Author + information
- Received January 25, 1995
- Revision received May 16, 1995
- Accepted May 25, 1995
- Published online October 1, 1995.
- Stephen E. Kimmel, MS, MD*,†,*,1,
- Jesse A. Berlin, ScD†,
- Brian L. Strom, MD, MPH† and
- Warren K. Laskey, MD, FACC*,*,†
- ↵*Address for correspondence: Dr. Stephen E. Kimmel. University of Pennsylvania School of Medicine, 717 Blockley Hall, 423 Guardian Drive, Philadelphia, Pennsylvania 19104-6021.
- ↵†Address for reprints: Dr. Warren K. Laskey, Society for Cardiac Angiography and Interventions. P.O. Box 7849, Breckenridge, Colorado 80424.
Objectives. This study was designed to determine the preprocedural risk factors for major complications (emergent coronary bypass surgery, myocardial infarction or death) of coronary angioplasty and to derive and validate a simplified index that predicts patients' a priori risk of complications.
Background. Previous studies of risk factors for complications after coronary angioplasty may not be generalizable to current, broad-based angioplasty practice. Furthermore, to our knowledge a clinically useful predictive index has not been derived and independently validated.
Methods. From data collected prospectively for the Registry of the Society for Cardiac Angiography and Interventions for 1992, multivariable logistic regression was used to determine which variables were independently associated with complications in 10,622 first angioplasty procedures. Stepwise regression and receiver operating characteristic curves then were used in this registry to develop a predictive index for complications that was validated using 5,250 first angioplasty procedures in the 1993 registry.
Results. Predictors of major complications were multivessel disease, unstable angina, recent myocardial infarction, type C lesion or left main angioplasty, shock, age, geographic region and absence of previous coronary bypass surgery. The derived predictive index consisted of the first six of these variables plus aortic valve disease and classified patients into four risk groups: low (1.3% complications), moderate (2.8%), high (12.7%) and very high (29.7%) risk. This index demonstrated consistent reliability and discriminatory ability when applied to the 1993 data.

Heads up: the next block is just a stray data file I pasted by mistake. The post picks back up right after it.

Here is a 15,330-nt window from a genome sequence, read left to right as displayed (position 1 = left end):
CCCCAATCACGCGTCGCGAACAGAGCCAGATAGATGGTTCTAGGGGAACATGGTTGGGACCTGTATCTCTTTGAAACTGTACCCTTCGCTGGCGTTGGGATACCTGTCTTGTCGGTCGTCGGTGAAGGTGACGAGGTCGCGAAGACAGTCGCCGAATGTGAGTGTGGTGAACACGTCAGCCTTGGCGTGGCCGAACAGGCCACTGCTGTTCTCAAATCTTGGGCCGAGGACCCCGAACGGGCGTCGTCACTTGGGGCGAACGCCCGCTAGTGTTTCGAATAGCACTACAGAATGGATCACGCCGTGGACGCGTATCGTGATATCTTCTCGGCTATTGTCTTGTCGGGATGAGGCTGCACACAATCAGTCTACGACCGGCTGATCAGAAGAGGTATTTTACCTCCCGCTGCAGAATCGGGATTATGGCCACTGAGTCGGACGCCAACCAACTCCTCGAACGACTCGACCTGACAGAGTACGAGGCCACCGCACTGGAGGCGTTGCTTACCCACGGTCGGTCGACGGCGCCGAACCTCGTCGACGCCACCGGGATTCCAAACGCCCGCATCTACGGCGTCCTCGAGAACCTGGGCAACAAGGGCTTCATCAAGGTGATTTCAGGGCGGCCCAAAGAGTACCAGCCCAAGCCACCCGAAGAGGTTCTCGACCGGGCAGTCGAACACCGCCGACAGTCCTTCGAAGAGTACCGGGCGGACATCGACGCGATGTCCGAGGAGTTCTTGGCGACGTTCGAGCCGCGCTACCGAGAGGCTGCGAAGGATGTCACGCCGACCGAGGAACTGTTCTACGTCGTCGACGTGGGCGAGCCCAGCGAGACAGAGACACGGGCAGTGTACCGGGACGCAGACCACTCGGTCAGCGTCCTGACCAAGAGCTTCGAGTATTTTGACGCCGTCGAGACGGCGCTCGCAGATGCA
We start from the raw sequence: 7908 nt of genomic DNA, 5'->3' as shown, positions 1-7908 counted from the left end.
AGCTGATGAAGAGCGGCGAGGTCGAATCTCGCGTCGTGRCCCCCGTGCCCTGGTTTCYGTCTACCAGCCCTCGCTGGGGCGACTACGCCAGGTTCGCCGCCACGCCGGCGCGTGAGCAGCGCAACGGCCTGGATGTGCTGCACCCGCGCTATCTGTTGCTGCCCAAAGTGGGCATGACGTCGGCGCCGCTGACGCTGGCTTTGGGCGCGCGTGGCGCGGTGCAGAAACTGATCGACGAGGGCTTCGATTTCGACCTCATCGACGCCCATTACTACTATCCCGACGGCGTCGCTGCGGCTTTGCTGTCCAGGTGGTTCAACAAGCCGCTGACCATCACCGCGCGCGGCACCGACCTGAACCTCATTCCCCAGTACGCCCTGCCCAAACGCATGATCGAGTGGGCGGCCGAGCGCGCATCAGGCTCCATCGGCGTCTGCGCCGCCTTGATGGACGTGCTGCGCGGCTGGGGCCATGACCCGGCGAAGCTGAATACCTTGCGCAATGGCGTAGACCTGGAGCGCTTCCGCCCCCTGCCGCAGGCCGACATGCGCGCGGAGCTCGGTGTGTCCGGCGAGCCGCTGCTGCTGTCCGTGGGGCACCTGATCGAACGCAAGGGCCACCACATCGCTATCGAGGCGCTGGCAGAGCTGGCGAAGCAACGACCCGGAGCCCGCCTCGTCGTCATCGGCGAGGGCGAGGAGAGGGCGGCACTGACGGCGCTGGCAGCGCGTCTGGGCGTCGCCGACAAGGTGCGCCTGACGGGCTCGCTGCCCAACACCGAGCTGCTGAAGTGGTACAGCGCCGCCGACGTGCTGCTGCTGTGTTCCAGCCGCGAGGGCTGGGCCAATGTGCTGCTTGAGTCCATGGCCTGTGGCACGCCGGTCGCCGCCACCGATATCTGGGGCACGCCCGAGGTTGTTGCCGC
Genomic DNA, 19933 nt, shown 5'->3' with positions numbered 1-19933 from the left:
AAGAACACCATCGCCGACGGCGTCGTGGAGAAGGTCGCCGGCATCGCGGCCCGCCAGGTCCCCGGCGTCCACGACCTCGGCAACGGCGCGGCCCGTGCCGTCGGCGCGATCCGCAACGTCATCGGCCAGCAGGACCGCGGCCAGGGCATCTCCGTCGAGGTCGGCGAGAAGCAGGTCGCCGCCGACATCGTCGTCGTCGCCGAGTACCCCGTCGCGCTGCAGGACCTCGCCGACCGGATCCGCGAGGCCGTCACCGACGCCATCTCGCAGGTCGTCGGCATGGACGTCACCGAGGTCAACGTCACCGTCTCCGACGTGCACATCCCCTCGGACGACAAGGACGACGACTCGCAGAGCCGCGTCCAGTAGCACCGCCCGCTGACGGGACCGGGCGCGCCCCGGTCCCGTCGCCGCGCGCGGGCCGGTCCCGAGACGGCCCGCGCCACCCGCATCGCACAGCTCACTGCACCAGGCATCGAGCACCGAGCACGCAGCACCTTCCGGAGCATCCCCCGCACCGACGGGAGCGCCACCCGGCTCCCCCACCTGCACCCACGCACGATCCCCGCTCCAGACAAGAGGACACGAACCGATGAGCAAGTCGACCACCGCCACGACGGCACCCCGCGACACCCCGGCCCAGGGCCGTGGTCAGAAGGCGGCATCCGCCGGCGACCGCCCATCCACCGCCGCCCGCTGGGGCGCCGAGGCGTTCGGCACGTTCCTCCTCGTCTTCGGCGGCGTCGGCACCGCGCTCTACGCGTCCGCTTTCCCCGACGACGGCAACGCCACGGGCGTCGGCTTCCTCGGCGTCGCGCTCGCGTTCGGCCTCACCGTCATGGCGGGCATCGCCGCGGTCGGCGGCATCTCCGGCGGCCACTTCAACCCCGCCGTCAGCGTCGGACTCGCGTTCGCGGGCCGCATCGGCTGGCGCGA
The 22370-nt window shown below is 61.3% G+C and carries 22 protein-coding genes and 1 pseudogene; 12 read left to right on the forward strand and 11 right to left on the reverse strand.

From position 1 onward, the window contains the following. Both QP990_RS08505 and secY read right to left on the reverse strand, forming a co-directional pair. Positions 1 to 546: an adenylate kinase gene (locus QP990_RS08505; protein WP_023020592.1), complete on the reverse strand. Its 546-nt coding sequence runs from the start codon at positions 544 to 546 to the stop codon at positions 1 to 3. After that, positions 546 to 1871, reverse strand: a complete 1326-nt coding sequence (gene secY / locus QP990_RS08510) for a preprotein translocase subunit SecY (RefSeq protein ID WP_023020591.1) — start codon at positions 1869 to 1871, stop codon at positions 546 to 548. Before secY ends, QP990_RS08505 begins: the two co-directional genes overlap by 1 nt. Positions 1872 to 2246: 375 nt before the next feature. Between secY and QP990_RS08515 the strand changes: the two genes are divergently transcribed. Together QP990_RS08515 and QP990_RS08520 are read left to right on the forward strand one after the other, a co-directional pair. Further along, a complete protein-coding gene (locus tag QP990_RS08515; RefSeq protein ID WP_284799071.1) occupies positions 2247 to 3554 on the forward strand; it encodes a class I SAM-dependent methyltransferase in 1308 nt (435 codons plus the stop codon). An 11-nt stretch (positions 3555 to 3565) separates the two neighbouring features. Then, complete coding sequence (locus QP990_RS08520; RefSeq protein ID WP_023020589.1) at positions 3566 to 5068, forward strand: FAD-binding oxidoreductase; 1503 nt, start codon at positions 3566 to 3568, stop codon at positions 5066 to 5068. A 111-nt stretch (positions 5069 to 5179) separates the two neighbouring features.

Conclusions. Predictors of major complications identified in selected populations also apply currently in broad-based practice. From these variables, a predictive index can stratify patients into risk groups before angioplasty, thus aiding in risk assessment, resource allocation and risk adjustment.
for the Registry Committee of the Society for Cardiac Angiography and Interventions
↵1 At the time of this work, Dr. Kimmel was supported in part as a Merck Fellow of the American College of Cardiology, Bethesda. Maryland.
This study was presented in part at the 17th Annual Meeting of the Society for Cardiac Angiography and Interventions, Seattle, Washington, May 1994.
- Received January 25, 1995.
- Revision received May 16, 1995.
- Accepted May 25, 1995.
- American College of Cardiology